This "Historically Speaking" column appeared in the Exeter News-Letter on Tuesday, November 13, 2012.

“We should surely remain calm and not lose our good sense,” advised the New Hampshire State Board of Health, “We must have confidence that our physicians and health officers, who have the real facts before them will give the situation every consideration.” In the fall of 1918 the ‘situation’ at hand was the arrival of a deadly world-wide influenza pandemic.

Individual cases of flu began to appear in Exeter in mid-September. School had been in session for only a few weeks and the newspapers were still full of news of the war. Although many newspapers suppressed information regarding the flu to prevent panic, the Exeter News-Letter began to run stories directly related to the outbreak in the last weeks of the month. By that time, it would have been difficult to ignore the flu’s grip on the town.

The 1918 influenza, sometimes called ‘Spanish Influenza,’ was caused by a quick spreading virus that could incapacitate its victims in hours. Some sufferers would slowly recover, others would develop deadly pneumonia and die within days – and the victims were generally people in the prime of life. Most flu epidemics preyed on the weakest members of society – the very old and the very young. This flu liked adults between the ages of 15 and 55.

On September 27th, the News-Letter reported, “The ‘Spanish Influenza,’ so-called, probably the grippe in severe form after a cycle of comparative mildness, has gained a strong foothold in Exeter. Hundreds are affected by severe colds, grippe and too many by pneumonia. To list its victims is impracticable. They are of all classes and ages and in instances entire families are affected. Manufactories, stores, and schools have their victims.” Exeter’s public schools stopped all classes. The Ioka was ordered closed by the Board of Health. The following week most clubs, churches and public meetings were postponed due to the flu. Phillips Exeter Academy continued to hold classes, fearing that sending the students home might only spread the disease, but the boys became sick and the gymnasium had to be converted into an infirmary.

There was no need to panic, the public was counseled, even though the Cottage Hospital was quickly overwhelmed with critical patients and much of the staff became ill. Dr. William Day fell victim and his slow recovery kept him from treating his patients. Not that there was much that could be done for flu victims. Even today there is little but supportive care that can be done for those suffering from influenza.

By the first week in October the death toll became a daily feature in the obituary columns. Boston postmaster  William Murray died. Democratic Congressional candidate Edward Cummings died. And well-loved townspeople died.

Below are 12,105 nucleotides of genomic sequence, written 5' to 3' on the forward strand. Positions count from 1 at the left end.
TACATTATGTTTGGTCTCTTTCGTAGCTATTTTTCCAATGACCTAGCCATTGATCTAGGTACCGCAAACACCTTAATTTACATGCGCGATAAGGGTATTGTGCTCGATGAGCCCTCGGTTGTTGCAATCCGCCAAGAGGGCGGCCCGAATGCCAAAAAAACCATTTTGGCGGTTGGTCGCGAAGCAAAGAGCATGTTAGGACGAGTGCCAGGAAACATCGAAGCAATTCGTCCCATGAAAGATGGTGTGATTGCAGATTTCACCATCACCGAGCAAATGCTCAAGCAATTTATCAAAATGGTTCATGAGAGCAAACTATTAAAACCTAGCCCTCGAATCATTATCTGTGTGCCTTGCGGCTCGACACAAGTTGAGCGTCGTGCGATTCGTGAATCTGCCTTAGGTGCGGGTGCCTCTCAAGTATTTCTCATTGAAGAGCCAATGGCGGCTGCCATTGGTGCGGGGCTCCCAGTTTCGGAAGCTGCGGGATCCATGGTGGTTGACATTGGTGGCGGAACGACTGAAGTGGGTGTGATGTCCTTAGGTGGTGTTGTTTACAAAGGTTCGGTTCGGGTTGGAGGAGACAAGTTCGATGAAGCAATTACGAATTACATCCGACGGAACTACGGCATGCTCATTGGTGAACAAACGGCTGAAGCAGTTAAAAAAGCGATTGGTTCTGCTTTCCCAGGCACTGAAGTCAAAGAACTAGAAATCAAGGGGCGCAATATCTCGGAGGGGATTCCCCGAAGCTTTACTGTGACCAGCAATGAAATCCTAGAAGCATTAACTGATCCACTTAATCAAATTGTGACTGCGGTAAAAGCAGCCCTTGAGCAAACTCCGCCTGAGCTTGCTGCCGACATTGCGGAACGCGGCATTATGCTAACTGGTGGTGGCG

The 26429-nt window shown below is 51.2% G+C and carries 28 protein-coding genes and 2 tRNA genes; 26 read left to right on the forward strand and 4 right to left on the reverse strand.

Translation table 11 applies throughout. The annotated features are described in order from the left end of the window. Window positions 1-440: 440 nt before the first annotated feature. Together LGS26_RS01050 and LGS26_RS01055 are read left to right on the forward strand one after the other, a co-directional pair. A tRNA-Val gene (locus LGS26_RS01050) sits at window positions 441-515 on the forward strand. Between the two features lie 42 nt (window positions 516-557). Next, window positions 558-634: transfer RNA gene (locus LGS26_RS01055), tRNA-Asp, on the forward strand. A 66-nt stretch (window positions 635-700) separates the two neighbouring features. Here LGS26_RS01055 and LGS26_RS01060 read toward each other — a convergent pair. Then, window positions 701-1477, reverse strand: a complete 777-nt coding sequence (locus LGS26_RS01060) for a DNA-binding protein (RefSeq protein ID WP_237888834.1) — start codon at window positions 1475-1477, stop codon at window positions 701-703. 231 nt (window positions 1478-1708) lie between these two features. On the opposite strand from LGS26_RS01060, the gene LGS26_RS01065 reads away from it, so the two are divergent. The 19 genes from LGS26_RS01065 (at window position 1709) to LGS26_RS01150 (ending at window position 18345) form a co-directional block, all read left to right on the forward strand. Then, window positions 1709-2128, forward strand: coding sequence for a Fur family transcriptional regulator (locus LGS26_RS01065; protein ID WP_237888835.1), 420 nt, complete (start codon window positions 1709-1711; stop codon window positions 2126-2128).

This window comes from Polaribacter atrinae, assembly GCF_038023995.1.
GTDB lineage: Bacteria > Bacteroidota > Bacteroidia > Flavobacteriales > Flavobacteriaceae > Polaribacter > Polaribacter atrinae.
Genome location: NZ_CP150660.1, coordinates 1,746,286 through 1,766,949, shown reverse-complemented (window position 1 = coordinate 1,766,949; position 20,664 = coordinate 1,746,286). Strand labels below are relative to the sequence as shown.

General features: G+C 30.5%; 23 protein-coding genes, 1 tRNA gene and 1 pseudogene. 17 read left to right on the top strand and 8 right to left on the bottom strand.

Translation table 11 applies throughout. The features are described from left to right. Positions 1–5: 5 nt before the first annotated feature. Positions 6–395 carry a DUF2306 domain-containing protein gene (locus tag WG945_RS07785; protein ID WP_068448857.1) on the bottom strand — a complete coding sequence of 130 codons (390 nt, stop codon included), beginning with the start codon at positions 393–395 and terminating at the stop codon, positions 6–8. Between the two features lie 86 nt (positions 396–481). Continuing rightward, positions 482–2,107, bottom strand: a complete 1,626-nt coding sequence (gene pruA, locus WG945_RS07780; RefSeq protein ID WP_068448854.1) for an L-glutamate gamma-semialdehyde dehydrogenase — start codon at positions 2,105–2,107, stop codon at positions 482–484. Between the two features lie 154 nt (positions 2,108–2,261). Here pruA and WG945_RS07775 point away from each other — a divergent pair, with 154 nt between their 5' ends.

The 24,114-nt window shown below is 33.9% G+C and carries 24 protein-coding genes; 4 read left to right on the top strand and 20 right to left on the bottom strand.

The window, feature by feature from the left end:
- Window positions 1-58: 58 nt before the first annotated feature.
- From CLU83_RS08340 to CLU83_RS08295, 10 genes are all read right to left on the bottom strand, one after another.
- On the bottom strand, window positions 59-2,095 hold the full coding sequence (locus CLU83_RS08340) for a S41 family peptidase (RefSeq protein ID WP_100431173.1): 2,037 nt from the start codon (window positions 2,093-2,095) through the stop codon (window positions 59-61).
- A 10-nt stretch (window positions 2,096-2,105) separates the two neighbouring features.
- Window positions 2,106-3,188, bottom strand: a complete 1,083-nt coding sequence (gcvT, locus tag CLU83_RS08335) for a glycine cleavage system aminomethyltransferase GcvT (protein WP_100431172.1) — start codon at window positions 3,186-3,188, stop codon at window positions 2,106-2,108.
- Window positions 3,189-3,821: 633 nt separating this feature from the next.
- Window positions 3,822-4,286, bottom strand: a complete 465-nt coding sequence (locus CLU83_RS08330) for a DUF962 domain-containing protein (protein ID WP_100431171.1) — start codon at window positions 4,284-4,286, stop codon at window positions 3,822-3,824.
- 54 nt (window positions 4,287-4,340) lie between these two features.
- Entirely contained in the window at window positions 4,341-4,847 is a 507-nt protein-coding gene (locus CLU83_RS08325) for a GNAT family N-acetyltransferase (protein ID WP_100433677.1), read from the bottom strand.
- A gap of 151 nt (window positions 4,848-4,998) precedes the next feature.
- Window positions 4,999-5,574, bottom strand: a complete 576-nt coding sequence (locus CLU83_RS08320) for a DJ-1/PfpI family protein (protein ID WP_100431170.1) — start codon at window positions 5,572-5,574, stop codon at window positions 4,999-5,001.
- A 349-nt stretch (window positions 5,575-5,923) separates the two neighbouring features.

“Mr. Charles B. Edgerly, superintendent of lines for the Exeter & Hampton Electric Company , and Miss Marion I. Fogg, of Hampton Falls, long a clerk in its office were married here last Saturday by Rev. John W. Savage, of Seabrook. It was necessarily a simple wedding, the bride then being affected by the influenza. Her condition since failed and early in the week she was compelled to enter the hospital, where she died last night of pneumonia.”

So many people died during the week of October 4th that the News-Letter headed an entire column, “Deaths from Pneumonia.” Immigrants, like 33 year old Stanislaus Yankowskas, a shoe-worker, died as quickly as wealthy high-born people. The Kent family, owners of the Exeter Manufacturing Company, lost their eldest son, Robert, who, like Yankowskas, was 33 years old. Robert Kent had been slated to take over management of the mill. His death left the job to his widowed mother, Adelaide.

No family in Exeter suffered as much as the Tewhill family of Garfield Street.  A tight-knit Irish family, the Tewhills lost three family members to the flu. At one point during the epidemic there were five gravely ill people in the household, leaving the remaining two as caretakers. Stories such as this trickled in from all parts of the country. The death toll in Exeter was thought to be around 25 but might have been higher if you count those who died of pneumonia just before or just after the height of the epidemic.

After the terrible month of October the town began a slow recovery.  Schools re-opened in the first week of November. The Exeter Public Library graciously provided amnesty for any overdue book fines for books checked out after September 21st.  Reports changed from obituary notices to those of recovery. “Chief (of police) Elvyn A. Bunker resumed his duties on Monday after a long sickness from the influenza,” chirped the News-Letter on October 25th. “We seem to be passing from out the shadow of the pestilence, and there is a marked decrease in the number of new cases. Many who have been seriously ill are now nearing recovery.”

As hopeful rumors of a possible armistice in Europe began to surface in town, no news was received as joyfully in the tired town as this: “Miss Ellen Tewhill, who has been so seriously ill, on Tuesday walked from her Garfield Street home down town and back.”


Robert Kent, seen here as a student at Phillips Exeter Academy in 1905, died of influenza in November of 1918 at the age of 33. The Kent family owned and managed the Exeter Manufacturing Company. His death left management of the factory to his widowed mother, Adelaide.

Join the Exeter Historical Society for “The 1918 Flu Pandemic”, in which historian Marion Girard-Dorsey will explore the many factors that enabled the 1918 flu pandemic (Spanish Flu) to spread across the world, making it ‘the greatest medical holocaust in history’.  Exeter Historical Society, 47 Front St, Exeter. Refreshments will be served at 7:00pm; Program is at 7:30pm. This program is free and open to the public, no reservations are required.